Microsoft has finally formally launched its new online video service in the United Kingdom. Following a six month trial, the new-look offering now includes 1,000 hours of full-length television programmes, supplemented by other video clips and film trailers that were previously available on the MSN portal. On the evidence of the launch proposition, building a credible programming library has been a challenge.
Microsoft has been doing non-exclusive deals with independent production companies like Endemol to distribute their programmes once they come out of broadcaster holdback and the rights revert to the producers. As yet it does not have direct deals with broadcasters, beyond a limited amount of archive programming originally made available by BBC Worldwide.
The MSN video player brings together video from across the portal and provides separate sections for Full TV Shows and Movies. There is also a Queue, which acts as a playlist to which users can add programmes.
The programming and it presentation is somewhat haphazard and the recommendations appear to be rather random. In all there are only around 80 series titles, spread thinly across comedy, documentary, drama, entertainment and sci-fi genres. These do not provide the impression that they have been editorially selected or curated.
Where a programme does not have a title, some of the programmes are simply identified as Series 1, Episode 1, with the series name beneath, given the same prominence as the production company.
Viewing is free, supported by advertisements before, during and after the programmes.
The MSN Video Player will soon offer a selection of programmes in high definition using Microsoft Silverlight Smooth Streaming, although this is currently not needed to watch other programmes, with support also provided for the rival Adobe Flash format.
The standard definition video for the television programmes appears to be of only average quality and the high-definition movie trailers are less than exceptional.
Leading the launch of the MSN service is Ashley Highfield, now Managing Director of Consumer and Online at Microsoft UK. He was previously chief executive of the Kangaroo consortium of British broadcasters that was blocked by the Competition Commission. Before that he was director of Future Media and Technology at the BBC, where he originally championed the BBC iPlayer.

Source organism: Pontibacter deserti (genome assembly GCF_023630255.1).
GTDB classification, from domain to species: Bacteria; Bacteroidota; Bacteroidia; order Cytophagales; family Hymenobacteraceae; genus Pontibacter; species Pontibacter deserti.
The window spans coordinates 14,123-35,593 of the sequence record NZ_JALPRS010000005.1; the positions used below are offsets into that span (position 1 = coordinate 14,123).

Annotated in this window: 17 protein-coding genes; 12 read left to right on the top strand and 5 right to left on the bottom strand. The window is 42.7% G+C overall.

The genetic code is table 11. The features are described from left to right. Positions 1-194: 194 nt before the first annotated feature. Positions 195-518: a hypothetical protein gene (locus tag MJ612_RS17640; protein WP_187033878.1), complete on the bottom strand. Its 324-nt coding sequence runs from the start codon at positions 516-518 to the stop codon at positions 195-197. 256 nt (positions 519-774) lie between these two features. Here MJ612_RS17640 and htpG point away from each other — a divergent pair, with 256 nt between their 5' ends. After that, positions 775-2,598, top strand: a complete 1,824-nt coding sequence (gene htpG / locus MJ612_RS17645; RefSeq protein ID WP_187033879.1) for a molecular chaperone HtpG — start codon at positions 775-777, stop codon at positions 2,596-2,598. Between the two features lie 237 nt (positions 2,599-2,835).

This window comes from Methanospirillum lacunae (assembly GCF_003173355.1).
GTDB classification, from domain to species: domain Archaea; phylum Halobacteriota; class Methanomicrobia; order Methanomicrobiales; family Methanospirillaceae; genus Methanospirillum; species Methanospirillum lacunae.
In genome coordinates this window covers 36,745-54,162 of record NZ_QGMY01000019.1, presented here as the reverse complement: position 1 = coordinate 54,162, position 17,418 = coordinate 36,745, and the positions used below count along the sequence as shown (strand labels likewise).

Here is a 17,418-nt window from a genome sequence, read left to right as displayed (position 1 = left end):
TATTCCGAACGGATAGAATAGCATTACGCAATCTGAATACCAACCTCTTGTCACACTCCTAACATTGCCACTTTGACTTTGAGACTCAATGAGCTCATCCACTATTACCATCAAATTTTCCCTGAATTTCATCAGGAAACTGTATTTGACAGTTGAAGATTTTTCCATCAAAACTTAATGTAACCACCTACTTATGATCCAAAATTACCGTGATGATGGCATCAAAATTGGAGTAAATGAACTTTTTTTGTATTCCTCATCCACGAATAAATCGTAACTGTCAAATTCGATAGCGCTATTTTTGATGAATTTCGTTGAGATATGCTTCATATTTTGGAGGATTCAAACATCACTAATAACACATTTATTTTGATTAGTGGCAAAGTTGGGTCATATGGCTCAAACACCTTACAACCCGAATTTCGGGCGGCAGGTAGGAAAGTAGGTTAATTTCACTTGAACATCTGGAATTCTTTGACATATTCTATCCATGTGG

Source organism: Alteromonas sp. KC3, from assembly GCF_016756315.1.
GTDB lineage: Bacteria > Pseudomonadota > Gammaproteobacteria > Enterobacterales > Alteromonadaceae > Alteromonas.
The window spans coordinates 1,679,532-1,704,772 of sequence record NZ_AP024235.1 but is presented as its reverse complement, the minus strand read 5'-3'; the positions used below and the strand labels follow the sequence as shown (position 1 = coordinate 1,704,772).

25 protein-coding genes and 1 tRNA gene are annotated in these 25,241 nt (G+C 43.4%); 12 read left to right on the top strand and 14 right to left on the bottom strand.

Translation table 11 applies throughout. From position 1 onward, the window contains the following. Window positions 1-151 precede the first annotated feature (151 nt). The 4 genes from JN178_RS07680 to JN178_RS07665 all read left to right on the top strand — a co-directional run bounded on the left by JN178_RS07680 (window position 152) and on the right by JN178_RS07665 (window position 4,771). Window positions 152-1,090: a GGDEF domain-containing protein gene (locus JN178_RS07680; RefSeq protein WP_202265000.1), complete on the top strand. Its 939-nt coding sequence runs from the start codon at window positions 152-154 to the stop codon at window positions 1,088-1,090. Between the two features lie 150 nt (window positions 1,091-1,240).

“We will continue to innovate in this space and work with advertisers, content owners and distributors,” he told the Wall Street Journal.
The MSN Video Player faces similar challenges to SeeSaw, the standalone service that was recently launched by Arqiva, based on the bones of the Kangaroo project. Both are competing in a crowded market, currently dominated by broadcasters with their own services and other aggregators like YouTube, which now includes shows from Channel Four and Five.
The broadcasters that were originally part of the Kangaroo joint venture have now turned their attention to a new consortium, known as Project Canvas. This aims to create a new platform to deliver online video to televisions.
Last month Ashley Highfield described Canvas as potentially “a good thing for the industry” but added that the BBC Trust “has got its work cut out to make sure that all players are able to benefit from driving IP to the TV”.
Pay-television operators Sky and Virgin Media have been critical of Canvas. The Digital TV Group, which includes many of the partners in the proposed Canvas consortium among its members, has also criticised the project for failing to engage with the wider industry and provide documentation on the proposed open specification. The DTG is meanwhile working on its own Connected TV standards.
For Microsoft, the MSN video offering can work as part of its own online portal, or as a brand within a connected television platform. It does not necessarily need, and is unlikely to obtain, access to scheduled programmes from broadcasters.
MSN UK claims around 16 million unique users a month and is a default destination for many users. It is not clear how many of these will view video on the site. The handful of largely illiterate comments on the blog page does not suggest a vibrant community. MSN will pick up passing online video traffic, but will not benefit from the constant on air promotion that the online video services of broadcasters receive or the massive audience of YouTube.
Technically competent, the MSN Video Player lacks a passion for its programming, which is where the BBC iPlayer undoubtedly wins and SeeSaw could succeed, assuming that Hulu does not open its doors on the British virtual high street.